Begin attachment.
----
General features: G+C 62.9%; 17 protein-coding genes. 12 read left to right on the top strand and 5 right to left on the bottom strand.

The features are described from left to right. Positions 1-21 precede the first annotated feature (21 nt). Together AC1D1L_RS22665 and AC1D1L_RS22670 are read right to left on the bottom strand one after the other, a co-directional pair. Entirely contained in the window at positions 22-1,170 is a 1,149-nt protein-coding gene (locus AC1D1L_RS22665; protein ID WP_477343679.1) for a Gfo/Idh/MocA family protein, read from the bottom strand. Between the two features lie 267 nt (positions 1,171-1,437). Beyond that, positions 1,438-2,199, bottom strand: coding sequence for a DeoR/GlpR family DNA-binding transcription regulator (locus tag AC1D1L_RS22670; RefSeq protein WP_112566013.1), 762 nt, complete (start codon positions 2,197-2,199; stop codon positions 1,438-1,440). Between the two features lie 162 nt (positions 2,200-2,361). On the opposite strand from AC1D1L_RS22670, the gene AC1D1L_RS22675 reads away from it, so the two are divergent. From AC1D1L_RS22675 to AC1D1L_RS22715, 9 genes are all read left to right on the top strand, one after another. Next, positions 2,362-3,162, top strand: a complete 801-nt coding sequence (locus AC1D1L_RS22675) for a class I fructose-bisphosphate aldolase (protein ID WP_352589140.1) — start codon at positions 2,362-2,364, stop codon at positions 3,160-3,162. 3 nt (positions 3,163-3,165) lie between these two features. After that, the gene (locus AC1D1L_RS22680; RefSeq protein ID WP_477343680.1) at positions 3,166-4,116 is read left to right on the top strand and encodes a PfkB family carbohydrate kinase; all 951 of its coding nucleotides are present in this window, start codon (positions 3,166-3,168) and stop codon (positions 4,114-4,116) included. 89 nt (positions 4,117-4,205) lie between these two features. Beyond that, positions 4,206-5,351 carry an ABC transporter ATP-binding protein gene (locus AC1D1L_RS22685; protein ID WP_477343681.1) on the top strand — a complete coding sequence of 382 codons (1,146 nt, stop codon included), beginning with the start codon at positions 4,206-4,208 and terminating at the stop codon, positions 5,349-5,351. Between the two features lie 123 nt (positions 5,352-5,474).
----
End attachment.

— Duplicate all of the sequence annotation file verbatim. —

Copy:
General features: G+C 62.9%; 17 protein-coding genes. 12 read left to right on the top strand and 5 right to left on the bottom strand.

The features are described from left to right. Positions 1-21 precede the first annotated feature (21 nt). Together AC1D1L_RS22665 and AC1D1L_RS22670 are read right to left on the bottom strand one after the other, a co-directional pair. Entirely contained in the window at positions 22-1,170 is a 1,149-nt protein-coding gene (locus AC1D1L_RS22665; protein ID WP_477343679.1) for a Gfo/Idh/MocA family protein, read from the bottom strand. Between the two features lie 267 nt (positions 1,171-1,437). Beyond that, positions 1,438-2,199, bottom strand: coding sequence for a DeoR/GlpR family DNA-binding transcription regulator (locus tag AC1D1L_RS22670; RefSeq protein WP_112566013.1), 762 nt, complete (start codon positions 2,197-2,199; stop codon positions 1,438-1,440). Between the two features lie 162 nt (positions 2,200-2,361). On the opposite strand from AC1D1L_RS22670, the gene AC1D1L_RS22675 reads away from it, so the two are divergent. From AC1D1L_RS22675 to AC1D1L_RS22715, 9 genes are all read left to right on the top strand, one after another. Next, positions 2,362-3,162, top strand: a complete 801-nt coding sequence (locus AC1D1L_RS22675) for a class I fructose-bisphosphate aldolase (protein ID WP_352589140.1) — start codon at positions 2,362-2,364, stop codon at positions 3,160-3,162. 3 nt (positions 3,163-3,165) lie between these two features. After that, the gene (locus AC1D1L_RS22680; RefSeq protein ID WP_477343680.1) at positions 3,166-4,116 is read left to right on the top strand and encodes a PfkB family carbohydrate kinase; all 951 of its coding nucleotides are present in this window, start codon (positions 3,166-3,168) and stop codon (positions 4,114-4,116) included. 89 nt (positions 4,117-4,205) lie between these two features. Beyond that, positions 4,206-5,351 carry an ABC transporter ATP-binding protein gene (locus AC1D1L_RS22685; protein ID WP_477343681.1) on the top strand — a complete coding sequence of 382 codons (1,146 nt, stop codon included), beginning with the start codon at positions 4,206-4,208 and terminating at the stop codon, positions 5,349-5,351. Between the two features lie 123 nt (positions 5,352-5,474).